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Since 2003 central Government has invested over £7 billion into the Gateway for major infrastructure, roads, schools, and other facilities, as well as project funding provided by the Department. The Gateway also benefits from the £1.8 billion public sector contribution to the channel tunnel rail link enabling international services via Ebbsfleet from 14 November this year, and domestic services from 2009.
Mr. Ellwood: To ask the Secretary of State for Culture, Media and Sport how many new applications for casinos made under the Gambling Act 1968 were made in 2006; and how many have been made in 2007. 
Where a certificate of consent is issued, operators can then apply to the local licensing authority for a casino licence. For applications made under the Gaming Act 1968 the local licensing authority in England and Wales is the Local Licensing Justices and in Scotland it is the Local Licensing Board. There is no guarantee that the grant of a certificate of consent will result in a casino licence being granted. If a local licensing authority turns down an application for a licence an operator can appeal.
Hugh Robertson: To ask the Secretary of State for Culture, Media and Sport how much Sport England has given to cricket clubs affected by flood damage during the summer 2007; and if he will make a statement. 
Mr. Sutcliffe: Sport England funding supports projects which provide new capacity/provision rather than like for like repair or maintenance projects. However, funding from the National Sports Foundation, managed on behalf of the Government by Sport England, may support repairs of this nature, but will take into account all proceeds from insurance cover. To date no applications of this nature have been received.
Dr. Cable: To ask the Secretary of State for Culture, Media and Sport which Bills introduced by his Department in the last five years did not contain sunset clauses; and if he will make a statement. 
Margaret Hodge: As I explained in my answer to the hon. Member for Twickenham's question 151837, the Gambling Act 2005 and the London Olympic Games and Paralympic Games Act 2006 contain sunset clauses: the following Acts introduced by my Department do not contain sunset clausesthe Office of Communications Act 2002, the National Heritage Act 2002, the Licensing Act 2003, the Communications Act 2003, the National Lottery (Funding of Endowments) Act 2003, the Dealing in Cultural Objects (Offences) Act 2003, the Legal Deposit Libraries Act 2003, the Horserace Betting and Olympic Lottery Act 2004, the National Lottery Act 2006 and the Digital Switchover (Disclosure of Information) Act 2007.
The appropriateness of a sunset clause for the whole or any part of proposed legislation is considered on a case by case basis. It is also addressed when a regulatory impact assessment relating to legislation is being prepared.
Mr. Don Foster:
To ask the Secretary of State for Culture, Media and Sport how much funding was provided for problem gambling services in the UK by (a) the Government and (b) the gambling industry in each of the last five years; what recent assessment he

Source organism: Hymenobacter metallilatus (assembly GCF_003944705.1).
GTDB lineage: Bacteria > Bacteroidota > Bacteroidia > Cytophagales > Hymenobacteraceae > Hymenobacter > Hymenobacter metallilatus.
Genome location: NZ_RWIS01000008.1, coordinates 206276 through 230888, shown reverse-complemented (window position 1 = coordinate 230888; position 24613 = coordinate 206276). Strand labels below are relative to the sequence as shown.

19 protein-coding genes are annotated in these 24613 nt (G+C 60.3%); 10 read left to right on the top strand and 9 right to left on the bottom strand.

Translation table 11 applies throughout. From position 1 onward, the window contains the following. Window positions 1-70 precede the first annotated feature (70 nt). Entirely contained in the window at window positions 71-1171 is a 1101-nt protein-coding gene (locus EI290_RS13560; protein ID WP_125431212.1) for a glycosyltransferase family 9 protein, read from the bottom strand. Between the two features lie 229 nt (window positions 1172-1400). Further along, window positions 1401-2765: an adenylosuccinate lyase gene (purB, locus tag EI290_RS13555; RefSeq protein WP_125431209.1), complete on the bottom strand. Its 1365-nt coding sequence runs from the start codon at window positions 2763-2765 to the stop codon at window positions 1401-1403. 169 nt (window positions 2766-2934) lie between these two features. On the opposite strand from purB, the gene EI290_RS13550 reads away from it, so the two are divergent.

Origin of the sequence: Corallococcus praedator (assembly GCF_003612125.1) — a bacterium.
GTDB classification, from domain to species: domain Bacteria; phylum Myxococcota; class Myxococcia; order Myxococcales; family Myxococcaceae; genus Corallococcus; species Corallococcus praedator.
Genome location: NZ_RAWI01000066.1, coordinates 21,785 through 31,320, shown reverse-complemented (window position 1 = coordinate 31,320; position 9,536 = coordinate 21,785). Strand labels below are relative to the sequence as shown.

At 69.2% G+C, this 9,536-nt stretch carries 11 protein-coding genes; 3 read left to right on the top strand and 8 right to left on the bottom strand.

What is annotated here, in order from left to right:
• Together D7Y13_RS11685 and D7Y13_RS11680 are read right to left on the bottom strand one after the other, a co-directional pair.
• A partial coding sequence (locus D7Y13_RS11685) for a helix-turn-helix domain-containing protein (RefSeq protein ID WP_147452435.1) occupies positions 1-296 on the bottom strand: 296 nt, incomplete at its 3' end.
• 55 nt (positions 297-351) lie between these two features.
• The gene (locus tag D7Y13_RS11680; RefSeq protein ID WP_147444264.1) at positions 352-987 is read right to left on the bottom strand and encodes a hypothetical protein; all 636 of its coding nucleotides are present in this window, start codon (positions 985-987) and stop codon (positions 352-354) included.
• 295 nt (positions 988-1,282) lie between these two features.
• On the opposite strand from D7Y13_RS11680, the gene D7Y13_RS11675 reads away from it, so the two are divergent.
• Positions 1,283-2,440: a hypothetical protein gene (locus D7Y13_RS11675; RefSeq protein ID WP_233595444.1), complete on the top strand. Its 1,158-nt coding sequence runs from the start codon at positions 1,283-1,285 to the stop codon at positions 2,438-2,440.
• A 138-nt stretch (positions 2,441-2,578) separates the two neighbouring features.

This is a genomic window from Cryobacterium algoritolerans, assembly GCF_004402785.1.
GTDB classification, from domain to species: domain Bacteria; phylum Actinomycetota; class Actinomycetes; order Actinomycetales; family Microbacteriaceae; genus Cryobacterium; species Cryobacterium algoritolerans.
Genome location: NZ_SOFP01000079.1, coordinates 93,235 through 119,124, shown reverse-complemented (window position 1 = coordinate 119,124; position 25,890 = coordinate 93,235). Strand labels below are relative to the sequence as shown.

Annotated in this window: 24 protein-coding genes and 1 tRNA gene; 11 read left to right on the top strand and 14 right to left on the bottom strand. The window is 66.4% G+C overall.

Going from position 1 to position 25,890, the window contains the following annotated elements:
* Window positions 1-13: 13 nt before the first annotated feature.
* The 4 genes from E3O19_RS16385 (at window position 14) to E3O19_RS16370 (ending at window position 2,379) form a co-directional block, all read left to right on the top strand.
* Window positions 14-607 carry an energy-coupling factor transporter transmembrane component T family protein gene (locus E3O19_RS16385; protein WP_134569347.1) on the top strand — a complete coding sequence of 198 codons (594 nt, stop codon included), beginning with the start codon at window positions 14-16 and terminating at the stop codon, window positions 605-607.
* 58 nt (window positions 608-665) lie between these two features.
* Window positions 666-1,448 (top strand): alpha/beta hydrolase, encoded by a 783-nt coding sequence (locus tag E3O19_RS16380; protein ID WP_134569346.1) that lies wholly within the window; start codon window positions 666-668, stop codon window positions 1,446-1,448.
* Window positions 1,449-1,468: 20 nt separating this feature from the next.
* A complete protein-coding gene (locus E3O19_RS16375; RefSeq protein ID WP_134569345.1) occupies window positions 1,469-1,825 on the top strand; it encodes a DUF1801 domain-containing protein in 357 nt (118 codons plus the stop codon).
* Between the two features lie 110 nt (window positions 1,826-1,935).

has made of the adequacy of those services; what plans he has to use his powers under the Gambling Act 2005 to ensure that the Responsibility in Gambling Trust receives additional funding to treat adequately any increase in problem gambling in the UK; and if he will make a statement. 
Mr. Sutcliffe [holding answer 10 September 2007]: Problem gambling services in Great Britain are mainly funded by the gambling industry, principally through the Responsibility in Gambling Trust (RiGT). The Government do not fund dedicated problem gambling services, but anybody with a gambling problem who seeks help from the NHS will be offered support and, if necessary, treatment. In the past five years, the industry has contributed the following amounts to RiGT:
British-licensed gambling operators are now required by the Gambling Commission to contribute to problem gambling education, prevention and treatment. I have the power under the Gambling Act 2005 to impose a statutory social responsibility levy on the gambling industry and I will not hesitate to use this if the evidence demands it.
Mr. Don Foster: To ask the Secretary of State for Culture, Media and Sport what assessment he has made of the proposal to include a helpline number on all gambling adverts shown in the UK; whether he plans such a service to be promoted in the future; and if he will make a statement. 
Mr. Sutcliffe [holding answer 10 September 2007]: I welcome any steps the gambling industry takes to advertise in a socially responsible way. I am pleased that the British gambling industry has adopted a voluntary code for socially responsible advertising which requires the inclusion of a signpost to the Responsibility in Gambling Trusts (RiGT) public awareness website, www.gambleaware.co.uk. It is up to advertisers if they wish also to include an appropriate helpline number for problem gamblers. I understand that RiGT is currently assessing the effectiveness of phone helplines in raising public awareness of gambling issues and I look forward to seeing the results of their work.
The Gambling Act 2005 came into force on 1 September 2007. The Gambling Commissions study into the prevalence of gambling,
due to be published shortly, is intended to provide a baseline against which the Act as a whole can be reviewed. The next prevalence study is due in 2010.
Tom Brake: To ask the Secretary of State for Culture, Media and Sport what assessment he made of the aspects of the Responsibility in Gambling Trust and the Royal College of Psychiatrists submissions to the Gambling Commission consultation on gambling advertisements which highlight their concern at the possible impact on children of allowing the promotion of gambling-related products through sporting events and merchandise; whether his Department has commissioned any research into the likely impact on children of this policy; and if he will make a statement.